While observing my children I have often wondered which traits they inherited from myself and their mother and what they may have developed on their own before they were born.
We Mormons believe in a pre-existence where everyone lived before we came here to Earth. We bring with us much of our personality that we formed over the eons before this mortal life. Therefore each child is his or her own unique personality independent of what our parents might have given us genetically. Knowing this, there have been many times my wife and I will look at the odd behavior of one of our offspring and start accusing each other.
“He didn’t get that from my side of the family,” I’ll say. To which she’ll respond, “Well he certainly didn’t get it from mine. I don’t come from a bunch of backwards, in-bred hillbillies like you, ya know.”
Because some traits are inherited and others are not, it’s very difficult, if not impossible, to separate the two. Certainly the same family units didn’t exist in the pre-mortal world (unless our families up there were just as messed up as the ones down here) so I imagine some decisions had to be made as reports came back from Earth.
Imagine a scene in a great pre-mortal waiting room. An angel in horn-rimmed glasses behind a desk suddenly announces with shock in her voice, “You guys will never guess who just got hooked up down on Earth!”
“Those two?” everyone responds. “Wow! You really do get ignorant when you’re born!”
“Well, somebody’s got to go down there now. She’s pregnant,” says the angel behind the desk.
After a long pause… “I’m not sure about the yahoo she married, but she’s OK,” says one noble spirit child way in the back. “I guess I can endure it with some guarantees: One, I get my looks and intelligence from my mother, and, two, I get a free pass to the Celestial Kingdom no matter how bad that man screws me up.”
“Done. But just so you know, there’s been some in-breeding in the father’s line so you’re probably gonna get flat feet with maybe 11 toes and an ornery disposition,” says the angel in charge. “And he hasn’t been accused of being exceptionally stalwart in following orders.”
“Yeah, wasn’t he supposed to be born in a cave somewhere in Papua New Guinea about three centuries ago?” says another angel.
“Yeah, but the bugger jumped the line. So we relegated him to spending most of his mortal life in Tooele.”
“Toooo-ill-ah? Never heard of it.”
“It’s some little town with nuclear waste and really bad chemicals out in western Utah in the middle of a desert but still gets lake-effect snow; where every restaurant eventually dies and is resurrected as a Mexican one; and where the natives always say ‘I says to him’ instead of ‘I said to him.’”
“Ooh, that can get annoying.”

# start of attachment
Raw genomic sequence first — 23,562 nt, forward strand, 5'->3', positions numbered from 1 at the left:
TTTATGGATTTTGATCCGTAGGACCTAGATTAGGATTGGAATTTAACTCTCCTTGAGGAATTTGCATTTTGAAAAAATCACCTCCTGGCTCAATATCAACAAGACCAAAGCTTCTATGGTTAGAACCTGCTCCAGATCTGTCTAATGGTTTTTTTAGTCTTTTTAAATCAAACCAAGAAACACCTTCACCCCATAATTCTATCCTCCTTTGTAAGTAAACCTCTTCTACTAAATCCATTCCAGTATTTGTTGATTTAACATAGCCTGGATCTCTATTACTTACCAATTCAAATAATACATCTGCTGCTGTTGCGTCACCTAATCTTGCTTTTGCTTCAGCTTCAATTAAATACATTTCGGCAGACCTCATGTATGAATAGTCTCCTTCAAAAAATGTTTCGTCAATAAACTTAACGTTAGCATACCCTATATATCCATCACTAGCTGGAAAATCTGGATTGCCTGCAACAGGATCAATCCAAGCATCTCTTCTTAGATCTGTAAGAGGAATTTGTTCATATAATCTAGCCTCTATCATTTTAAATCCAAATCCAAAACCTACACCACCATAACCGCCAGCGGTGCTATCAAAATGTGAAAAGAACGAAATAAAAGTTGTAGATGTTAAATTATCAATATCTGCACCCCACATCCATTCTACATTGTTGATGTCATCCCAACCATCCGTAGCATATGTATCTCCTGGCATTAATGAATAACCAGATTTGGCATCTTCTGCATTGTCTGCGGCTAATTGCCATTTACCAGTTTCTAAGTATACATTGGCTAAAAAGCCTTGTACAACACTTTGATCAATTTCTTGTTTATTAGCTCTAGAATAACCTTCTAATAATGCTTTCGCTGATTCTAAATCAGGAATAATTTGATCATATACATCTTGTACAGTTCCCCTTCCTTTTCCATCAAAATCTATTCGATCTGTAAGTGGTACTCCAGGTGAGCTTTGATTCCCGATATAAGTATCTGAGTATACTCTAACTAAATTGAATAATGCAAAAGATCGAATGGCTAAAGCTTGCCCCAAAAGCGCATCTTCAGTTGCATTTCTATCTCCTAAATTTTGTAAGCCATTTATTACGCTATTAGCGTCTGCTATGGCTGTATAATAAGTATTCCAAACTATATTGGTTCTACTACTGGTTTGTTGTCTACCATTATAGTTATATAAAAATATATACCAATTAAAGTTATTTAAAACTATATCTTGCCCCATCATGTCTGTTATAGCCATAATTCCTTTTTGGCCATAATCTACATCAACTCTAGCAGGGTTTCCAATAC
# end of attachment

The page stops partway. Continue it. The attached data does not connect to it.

“Well, it could have been worse. We thought of sending him to Grantsville.”
“Well, as long as he’s punished.”
So, my question to you, dear reader, is how much of our warped personality, poor decision-making, and other miserable traits are we responsible for and how much can we lay at the flat feet of our parents and run off gleefully shouting, “It’s not my fault! My father was supposed to have been born in the Middle Ages!”?
Apparently, just like our physical appearance resembles are parents, so too our personality traits are affected by them. These certainly have an influence on our spiritual development here. However, a person can be good or bad regardless of whether she has green eyes or brown. Likewise, a predisposition to bad grammar, in the long run (unfortunately) does not have any influence on whether we make it back to heaven or not.
So, if my children start exhibiting traits that I don’t have, like intelligence, I don’t have to necessarily attribute them to my wife (she couldn’t be terribly more intelligent if she willingly married me, right?). I can chalk them up to their pre-mortal spirits being abducted from a heavenly back alley somewhere instead.
“Nooooo…! I’m supposed to go to a rich family in the Hamptons!” they screamed.
“Says here you’re supposed to go to the Hamiltons in some arid town in Utah,” says the street thug angel. “Off you go!”
This would well explain the sour looks I get from my daughter on occasion. I think she has an unconscious premonition she should be in a boutique on Rodéo Drive in Beverly Hills instead of arguing with a buffoon of a father over $3 pajamas in a Wal-Mart on the very edge of nowhere.
John Hamilton, creative director for Transcript-Bulletin Publishing, is venturing into the world of punditry and riches beyond imagining.